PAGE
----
This extends beyond policing. As Charles Pierce put it, the proliferation of firearms throughout the populace "transforms any mass event into a potential firefight." Guns being everywhere means any public outing now is potentially life-or-death -- all the more so ones that have controversy or heated passions. When Ta-Nehisi Coates said that he'd "rather die by shooting than live armed",  he was getting at the notion that in order to have a gun on you during an active shooting, you'd need to live armed. The gun doesn't just teleport into your hand in the moment of need, it needs to be on your person as you live your life -- including when you're playing with your baby, including when you're drunk, including when you're depressed, including when you're furious, including when you've just had an emotional argument with your ex. To have a gun on you during a shooting is to have a gun on you in those moments too. But when guns are everywhere, we all to some extent have to live that life -- or least, live on the far side of it. All of us now, when encountering the belligerent drunk at the bar or the depressed just-laid-off coworker or the furious protester or the incensed ex-boyfriend, now have to wonder -- on top of everything else -- "are they armed"? The mere act of living in public becomes a sort of haunted house -- we're all forced to eye each other warily and wonder if they're going to get us (which, for some of us, then becomes "so I better get them first").

And every time I look for a solution to this, I run into the brick wall of "it won't work unless we tackle the gun epidemic"? Focus on those who actually engage in gun violence? Doesn't resolve the prospective anxiety of not knowing who is a potential threat, and doesn't have anything to do with the problem of extra-twitchy officers shooting at unarmed individuals. Disarming (non-specialized) police? It'll never happen in circumstances where police officers can reasonably say that they are liable to encounter armed individuals not just in specialized raids on violent cartels but in their ordinary beat work. Get rid of qualified immunity? As much as courts overuse rhetoric like cops being forced into "split-second decisions", some of this is a matter of symptom rather than cause; we know from too many experiences that juries have sympathy for officers who are reacting in the face of uncertainty in a world we know is awash in dangerous firearms. Criminal liability? Same problem: the panicked uncertainty of "anyone could be a danger" doesn't mesh well with guilty beyond a reasonable doubt; once the gun is in hand, it's too easy to imagine "wouldn't I panic in a similar fashion?" And maybe if there gun wasn't in hand, the panic would be the same, but the result wouldn't be.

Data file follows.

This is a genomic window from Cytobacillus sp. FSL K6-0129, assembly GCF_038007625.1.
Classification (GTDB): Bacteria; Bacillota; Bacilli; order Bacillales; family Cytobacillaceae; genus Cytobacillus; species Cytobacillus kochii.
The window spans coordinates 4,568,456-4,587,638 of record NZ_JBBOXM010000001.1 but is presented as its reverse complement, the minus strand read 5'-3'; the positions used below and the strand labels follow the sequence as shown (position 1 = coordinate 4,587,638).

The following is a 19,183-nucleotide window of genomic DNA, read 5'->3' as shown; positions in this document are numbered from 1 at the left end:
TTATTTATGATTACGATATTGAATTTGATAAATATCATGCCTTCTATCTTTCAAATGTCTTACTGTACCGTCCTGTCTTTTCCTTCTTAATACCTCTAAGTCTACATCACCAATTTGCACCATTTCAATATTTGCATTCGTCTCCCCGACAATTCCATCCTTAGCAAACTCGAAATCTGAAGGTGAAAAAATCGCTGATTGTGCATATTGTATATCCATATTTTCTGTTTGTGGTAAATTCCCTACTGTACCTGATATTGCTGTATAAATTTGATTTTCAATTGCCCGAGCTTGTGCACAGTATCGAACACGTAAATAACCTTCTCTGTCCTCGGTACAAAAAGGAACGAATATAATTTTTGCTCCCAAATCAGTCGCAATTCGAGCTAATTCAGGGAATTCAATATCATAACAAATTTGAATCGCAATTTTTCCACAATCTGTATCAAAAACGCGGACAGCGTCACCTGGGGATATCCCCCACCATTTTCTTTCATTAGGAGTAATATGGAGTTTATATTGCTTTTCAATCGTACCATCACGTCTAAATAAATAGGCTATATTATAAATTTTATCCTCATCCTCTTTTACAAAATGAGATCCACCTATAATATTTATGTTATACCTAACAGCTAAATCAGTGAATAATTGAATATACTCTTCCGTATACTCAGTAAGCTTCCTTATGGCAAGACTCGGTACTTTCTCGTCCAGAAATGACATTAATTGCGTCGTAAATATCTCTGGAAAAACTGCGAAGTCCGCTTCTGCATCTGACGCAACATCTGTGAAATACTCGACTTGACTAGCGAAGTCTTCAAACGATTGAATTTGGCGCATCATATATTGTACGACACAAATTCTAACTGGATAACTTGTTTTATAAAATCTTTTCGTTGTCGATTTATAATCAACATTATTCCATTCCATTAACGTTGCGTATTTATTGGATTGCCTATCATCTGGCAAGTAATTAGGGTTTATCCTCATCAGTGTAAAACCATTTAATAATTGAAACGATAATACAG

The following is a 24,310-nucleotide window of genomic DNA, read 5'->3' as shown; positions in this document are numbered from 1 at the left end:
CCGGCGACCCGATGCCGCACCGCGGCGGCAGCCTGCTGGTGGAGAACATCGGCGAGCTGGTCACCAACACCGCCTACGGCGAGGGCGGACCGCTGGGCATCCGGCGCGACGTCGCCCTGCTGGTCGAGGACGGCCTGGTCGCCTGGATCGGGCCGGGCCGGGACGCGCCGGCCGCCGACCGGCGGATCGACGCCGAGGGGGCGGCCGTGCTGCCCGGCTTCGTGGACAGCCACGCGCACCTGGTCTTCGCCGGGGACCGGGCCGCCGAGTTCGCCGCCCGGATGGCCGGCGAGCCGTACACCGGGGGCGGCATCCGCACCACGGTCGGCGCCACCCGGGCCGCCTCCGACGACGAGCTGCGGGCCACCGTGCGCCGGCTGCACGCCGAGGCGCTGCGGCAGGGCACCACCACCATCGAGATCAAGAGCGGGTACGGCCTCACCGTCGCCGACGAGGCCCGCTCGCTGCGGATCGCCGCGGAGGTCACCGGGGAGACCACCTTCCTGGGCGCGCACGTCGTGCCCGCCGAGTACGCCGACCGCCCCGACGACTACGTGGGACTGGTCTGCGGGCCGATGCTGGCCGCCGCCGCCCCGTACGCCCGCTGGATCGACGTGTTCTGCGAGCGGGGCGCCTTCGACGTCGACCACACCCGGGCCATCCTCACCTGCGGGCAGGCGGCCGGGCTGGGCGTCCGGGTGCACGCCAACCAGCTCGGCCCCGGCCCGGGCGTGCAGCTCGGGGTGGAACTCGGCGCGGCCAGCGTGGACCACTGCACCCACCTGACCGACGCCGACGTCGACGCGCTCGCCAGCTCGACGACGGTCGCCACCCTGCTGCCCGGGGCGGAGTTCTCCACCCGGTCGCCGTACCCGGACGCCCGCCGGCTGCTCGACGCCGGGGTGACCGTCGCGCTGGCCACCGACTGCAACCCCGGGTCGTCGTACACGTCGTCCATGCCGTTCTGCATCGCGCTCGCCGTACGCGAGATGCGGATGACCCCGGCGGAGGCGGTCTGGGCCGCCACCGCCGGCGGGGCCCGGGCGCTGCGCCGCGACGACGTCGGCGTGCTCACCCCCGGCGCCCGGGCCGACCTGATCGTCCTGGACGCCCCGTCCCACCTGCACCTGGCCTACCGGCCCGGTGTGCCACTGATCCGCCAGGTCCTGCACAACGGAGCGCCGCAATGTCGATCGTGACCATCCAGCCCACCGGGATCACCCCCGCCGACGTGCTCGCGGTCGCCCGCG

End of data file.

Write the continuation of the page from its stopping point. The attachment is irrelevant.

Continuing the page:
The ultimate tragedy is that the sort of response that recognizable, non-monstrous humans make when feeling threatened -- not barbarians, not sociopaths, but people we can see ourselves in -- is one that, when one has a gun, often will result in people being maimed or killed. And the more guns there are, the tighter hair-trigger we'll all be on vis-a-vis feeling threatened. Guns -- both their actual presence, and the pervasive knowledge that they could always be present -- raise the stakes of confrontation to intolerable levels. It's a one-way ratchet, and there's no way down from it save by clearing guns off the street.

Hence my new radicalism. I don't need to believe that everyone who owns a gun is a secret militia member or yahoo or has some toxic masculinity fetish going on. And while it is abundantly clear that the humanizing sympathy towards persons who respond violently to feeling threatened is very much mediated by race, the core problem would persist even if it could be somehow deracialized (which, of course, it can't). The problem with guns is not that gun owners are not "law-abiding", and so it cannot be resolved by more stringently enforcing laws about guns. The problem is that, particularly in highly pluralized and polarized society, there is no way to preserve a functioning public square when everyone knows everyone else is capable of dealing death at a moment's notice; when every fight and every protet and every confrontation and every moment of negative emotion has immediate life-and-death stakes. That's not civilization, that's Hobbes' state of nature. Remember the old saw about "God made Man, Sam Colt made 'em equal?" Hobbes' state of nature is solitary, poor, nasty, brutish, and short because it presents a state of affairs where all people are fundamentally equal in their ability to kill one another. Entering civilization was supposed to remove us from that hell. Instead, we've recreated it.